In the current study, we investigated the clonal relationship of multiple GGOs from two patients based on exome sequencing data. We found a relatively low mutational burden in GGOs compared with the results of TCGA lung adenocarcinoma sequencing study. This may reflect the fact that GGOs are at an early stage of carcinogenesis. However, we cannot rule out the possibility that a low mutational burden may be due to insufficient tumour purity and exome coverage. Regarding the enrichment of C to A transversions in P1, it is closely associated with tobacco smoking. Although P1 was described as a non-smoker, we speculate she was suffering from secondhand smoking. The prevalence of C to T transition is possibly caused by formalin embedding. Meanwhile, we identified an EGFR (p.L858R) mutation in this patient, which seems to contradict the fact of tobacco exposure. However, it has been reported that, among patients with EGFR mutations in the white population, about 40% are former or current smokers.3 On the other hand, in Asian patients with a smoking history of >50 pack-years, the EGFR mutation rate is 31.4%.4 Therefore, smoking history or secondhand smoking history is not exclusive to EGFR mutation.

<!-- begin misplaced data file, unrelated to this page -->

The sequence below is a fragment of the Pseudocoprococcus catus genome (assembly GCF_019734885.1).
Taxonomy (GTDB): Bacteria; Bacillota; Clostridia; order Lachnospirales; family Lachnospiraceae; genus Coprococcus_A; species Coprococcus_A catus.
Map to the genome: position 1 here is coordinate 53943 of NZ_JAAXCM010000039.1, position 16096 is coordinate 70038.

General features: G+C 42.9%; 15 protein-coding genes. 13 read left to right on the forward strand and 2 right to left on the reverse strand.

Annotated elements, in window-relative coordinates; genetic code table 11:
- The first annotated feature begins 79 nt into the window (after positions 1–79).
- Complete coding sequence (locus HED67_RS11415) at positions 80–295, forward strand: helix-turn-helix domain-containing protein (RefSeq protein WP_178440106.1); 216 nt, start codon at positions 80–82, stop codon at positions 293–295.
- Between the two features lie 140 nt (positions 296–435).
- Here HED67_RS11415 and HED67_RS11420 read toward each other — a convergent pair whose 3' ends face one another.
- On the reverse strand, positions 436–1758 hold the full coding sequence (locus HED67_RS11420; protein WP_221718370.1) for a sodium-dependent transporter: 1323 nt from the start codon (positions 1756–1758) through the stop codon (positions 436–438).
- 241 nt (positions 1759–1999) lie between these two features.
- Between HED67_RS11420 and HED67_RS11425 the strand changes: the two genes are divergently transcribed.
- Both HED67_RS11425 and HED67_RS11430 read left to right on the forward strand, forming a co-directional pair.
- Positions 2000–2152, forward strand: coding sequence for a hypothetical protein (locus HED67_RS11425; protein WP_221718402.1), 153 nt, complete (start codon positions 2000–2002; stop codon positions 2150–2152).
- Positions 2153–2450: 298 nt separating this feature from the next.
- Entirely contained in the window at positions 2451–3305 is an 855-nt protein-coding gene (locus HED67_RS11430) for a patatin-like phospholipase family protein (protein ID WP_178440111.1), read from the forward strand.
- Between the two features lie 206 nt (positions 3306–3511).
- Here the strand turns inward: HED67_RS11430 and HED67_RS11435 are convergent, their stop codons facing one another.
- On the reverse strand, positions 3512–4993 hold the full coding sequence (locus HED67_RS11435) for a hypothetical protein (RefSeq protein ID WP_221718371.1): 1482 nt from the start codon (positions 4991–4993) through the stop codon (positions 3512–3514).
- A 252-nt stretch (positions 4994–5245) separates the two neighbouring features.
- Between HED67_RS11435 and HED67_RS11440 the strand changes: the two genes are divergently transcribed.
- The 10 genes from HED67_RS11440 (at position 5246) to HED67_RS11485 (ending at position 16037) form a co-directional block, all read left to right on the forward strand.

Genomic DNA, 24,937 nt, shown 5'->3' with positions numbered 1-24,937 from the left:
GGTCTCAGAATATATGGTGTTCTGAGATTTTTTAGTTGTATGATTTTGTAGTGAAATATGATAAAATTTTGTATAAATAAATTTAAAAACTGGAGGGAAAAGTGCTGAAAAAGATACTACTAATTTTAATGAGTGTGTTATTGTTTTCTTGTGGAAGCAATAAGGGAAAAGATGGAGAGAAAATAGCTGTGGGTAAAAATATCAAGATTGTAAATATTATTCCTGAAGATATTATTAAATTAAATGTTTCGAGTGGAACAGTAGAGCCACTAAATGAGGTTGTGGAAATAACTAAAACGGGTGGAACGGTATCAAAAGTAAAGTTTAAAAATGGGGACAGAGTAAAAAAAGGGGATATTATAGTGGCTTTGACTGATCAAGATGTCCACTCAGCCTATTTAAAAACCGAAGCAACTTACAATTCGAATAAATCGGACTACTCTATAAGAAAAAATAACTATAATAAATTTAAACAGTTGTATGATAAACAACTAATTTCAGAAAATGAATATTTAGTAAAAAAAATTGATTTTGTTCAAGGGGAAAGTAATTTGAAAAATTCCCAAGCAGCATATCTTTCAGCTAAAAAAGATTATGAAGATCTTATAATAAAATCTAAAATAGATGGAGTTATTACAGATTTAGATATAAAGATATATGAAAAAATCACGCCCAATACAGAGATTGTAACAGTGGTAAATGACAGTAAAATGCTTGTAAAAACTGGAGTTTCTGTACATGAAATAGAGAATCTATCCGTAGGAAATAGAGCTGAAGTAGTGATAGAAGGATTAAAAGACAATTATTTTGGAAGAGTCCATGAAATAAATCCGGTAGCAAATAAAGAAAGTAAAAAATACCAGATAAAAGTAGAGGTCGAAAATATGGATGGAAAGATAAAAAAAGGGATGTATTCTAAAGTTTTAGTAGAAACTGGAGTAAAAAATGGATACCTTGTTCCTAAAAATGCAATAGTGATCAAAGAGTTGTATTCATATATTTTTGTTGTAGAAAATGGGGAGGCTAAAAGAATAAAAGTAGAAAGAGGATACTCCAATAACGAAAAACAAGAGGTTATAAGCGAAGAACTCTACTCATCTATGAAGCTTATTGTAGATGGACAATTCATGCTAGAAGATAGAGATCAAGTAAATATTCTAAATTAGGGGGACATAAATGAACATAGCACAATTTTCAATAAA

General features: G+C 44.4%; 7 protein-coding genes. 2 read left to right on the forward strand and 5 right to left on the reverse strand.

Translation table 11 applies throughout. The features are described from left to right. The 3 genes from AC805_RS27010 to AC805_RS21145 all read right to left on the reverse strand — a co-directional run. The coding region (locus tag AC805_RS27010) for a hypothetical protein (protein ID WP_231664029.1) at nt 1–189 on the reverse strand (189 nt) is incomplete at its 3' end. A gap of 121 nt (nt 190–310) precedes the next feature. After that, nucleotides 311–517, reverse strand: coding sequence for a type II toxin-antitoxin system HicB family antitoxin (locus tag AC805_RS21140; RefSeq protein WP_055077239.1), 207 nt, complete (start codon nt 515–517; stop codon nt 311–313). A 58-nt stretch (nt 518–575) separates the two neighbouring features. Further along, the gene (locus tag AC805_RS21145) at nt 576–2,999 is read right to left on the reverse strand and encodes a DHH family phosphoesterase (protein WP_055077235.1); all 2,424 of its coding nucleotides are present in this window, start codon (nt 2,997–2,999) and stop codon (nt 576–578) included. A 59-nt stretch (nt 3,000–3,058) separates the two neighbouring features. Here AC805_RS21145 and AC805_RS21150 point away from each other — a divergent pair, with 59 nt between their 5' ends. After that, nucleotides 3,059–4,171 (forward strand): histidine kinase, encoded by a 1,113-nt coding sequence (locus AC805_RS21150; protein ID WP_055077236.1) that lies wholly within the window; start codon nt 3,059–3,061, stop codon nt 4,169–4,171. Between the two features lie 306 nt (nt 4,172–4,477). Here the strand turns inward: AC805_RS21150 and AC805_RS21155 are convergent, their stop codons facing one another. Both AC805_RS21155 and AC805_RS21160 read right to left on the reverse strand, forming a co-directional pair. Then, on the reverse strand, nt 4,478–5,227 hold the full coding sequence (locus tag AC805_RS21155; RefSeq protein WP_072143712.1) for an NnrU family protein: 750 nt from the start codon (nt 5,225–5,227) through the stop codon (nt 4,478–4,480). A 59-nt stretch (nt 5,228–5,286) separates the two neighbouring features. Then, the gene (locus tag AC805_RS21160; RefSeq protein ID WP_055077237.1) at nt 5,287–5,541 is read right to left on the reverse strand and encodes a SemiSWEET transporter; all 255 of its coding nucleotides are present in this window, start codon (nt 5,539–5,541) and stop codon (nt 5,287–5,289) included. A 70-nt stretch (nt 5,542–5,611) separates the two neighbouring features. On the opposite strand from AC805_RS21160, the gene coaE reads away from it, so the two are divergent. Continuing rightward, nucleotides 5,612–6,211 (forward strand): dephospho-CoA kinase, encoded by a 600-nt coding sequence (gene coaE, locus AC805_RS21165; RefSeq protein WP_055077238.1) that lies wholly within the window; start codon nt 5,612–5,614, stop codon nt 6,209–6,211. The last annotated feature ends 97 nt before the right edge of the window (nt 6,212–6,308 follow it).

In the recently published consensus of the Fleischner Society and IASLC Staging and Prognostic Factors Committee, multiple GGOs are described as multiple primary lung cancers and usually at a very early stage. Nevertheless, studies regarding the clonal relationship of multifocal lung cancer have seldom focused on GGOs. Based on the shared mutations, especially those occurring in rarely reported genes, we identified lesions with a common clonal origin in two cases and provided genetic evidence supporting early intrapulmonary metastasis among GGOs for the first time.

With the emergence of the concept of tumour spread through air spaces, a new metastasis model of lung cancer has been gradually accepted.5 6 Accumulative evidence from clinical, radiological and pathological observations supports the possibility of aerogenic metastasis in lung cancer. In our study, two GGOs from each patient were considered as metastatic lesions. These lesions may stem from aerogenic metastasis, since no evidence of lymphovascular invasion was observed in either patient. If multiple GGOs can metastasize through aerogenous spread, it may have implications for tumour staging and management. For patients with metastatic GGOs, wedge resection may not be enough and segmentectomy or lobectomy may be more suitable.